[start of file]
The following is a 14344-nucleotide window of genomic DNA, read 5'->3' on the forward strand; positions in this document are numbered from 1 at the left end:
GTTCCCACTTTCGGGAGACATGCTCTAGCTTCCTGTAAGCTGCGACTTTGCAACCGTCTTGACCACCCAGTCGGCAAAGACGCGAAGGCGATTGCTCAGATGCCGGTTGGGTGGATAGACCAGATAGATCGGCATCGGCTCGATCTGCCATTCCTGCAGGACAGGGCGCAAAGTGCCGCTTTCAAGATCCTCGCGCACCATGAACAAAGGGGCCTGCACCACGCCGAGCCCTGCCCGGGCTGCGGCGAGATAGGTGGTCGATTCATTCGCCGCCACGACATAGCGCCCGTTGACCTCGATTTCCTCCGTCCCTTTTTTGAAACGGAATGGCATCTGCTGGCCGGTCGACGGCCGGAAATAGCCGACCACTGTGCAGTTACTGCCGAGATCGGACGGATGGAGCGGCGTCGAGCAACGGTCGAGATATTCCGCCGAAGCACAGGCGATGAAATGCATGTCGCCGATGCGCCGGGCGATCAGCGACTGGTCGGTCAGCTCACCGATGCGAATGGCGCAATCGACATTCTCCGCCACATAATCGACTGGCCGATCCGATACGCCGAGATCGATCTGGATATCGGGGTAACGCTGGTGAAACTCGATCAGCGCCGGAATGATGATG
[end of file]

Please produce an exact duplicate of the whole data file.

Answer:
The following is a 14344-nucleotide window of genomic DNA, read 5'->3' on the forward strand; positions in this document are numbered from 1 at the left end:
GTTCCCACTTTCGGGAGACATGCTCTAGCTTCCTGTAAGCTGCGACTTTGCAACCGTCTTGACCACCCAGTCGGCAAAGACGCGAAGGCGATTGCTCAGATGCCGGTTGGGTGGATAGACCAGATAGATCGGCATCGGCTCGATCTGCCATTCCTGCAGGACAGGGCGCAAAGTGCCGCTTTCAAGATCCTCGCGCACCATGAACAAAGGGGCCTGCACCACGCCGAGCCCTGCCCGGGCTGCGGCGAGATAGGTGGTCGATTCATTCGCCGCCACGACATAGCGCCCGTTGACCTCGATTTCCTCCGTCCCTTTTTTGAAACGGAATGGCATCTGCTGGCCGGTCGACGGCCGGAAATAGCCGACCACTGTGCAGTTACTGCCGAGATCGGACGGATGGAGCGGCGTCGAGCAACGGTCGAGATATTCCGCCGAAGCACAGGCGATGAAATGCATGTCGCCGATGCGCCGGGCGATCAGCGACTGGTCGGTCAGCTCACCGATGCGAATGGCGCAATCGACATTCTCCGCCACATAATCGACTGGCCGATCCGATACGCCGAGATCGATCTGGATATCGGGGTAACGCTGGTGAAACTCGATCAGCGCCGGAATGATGATG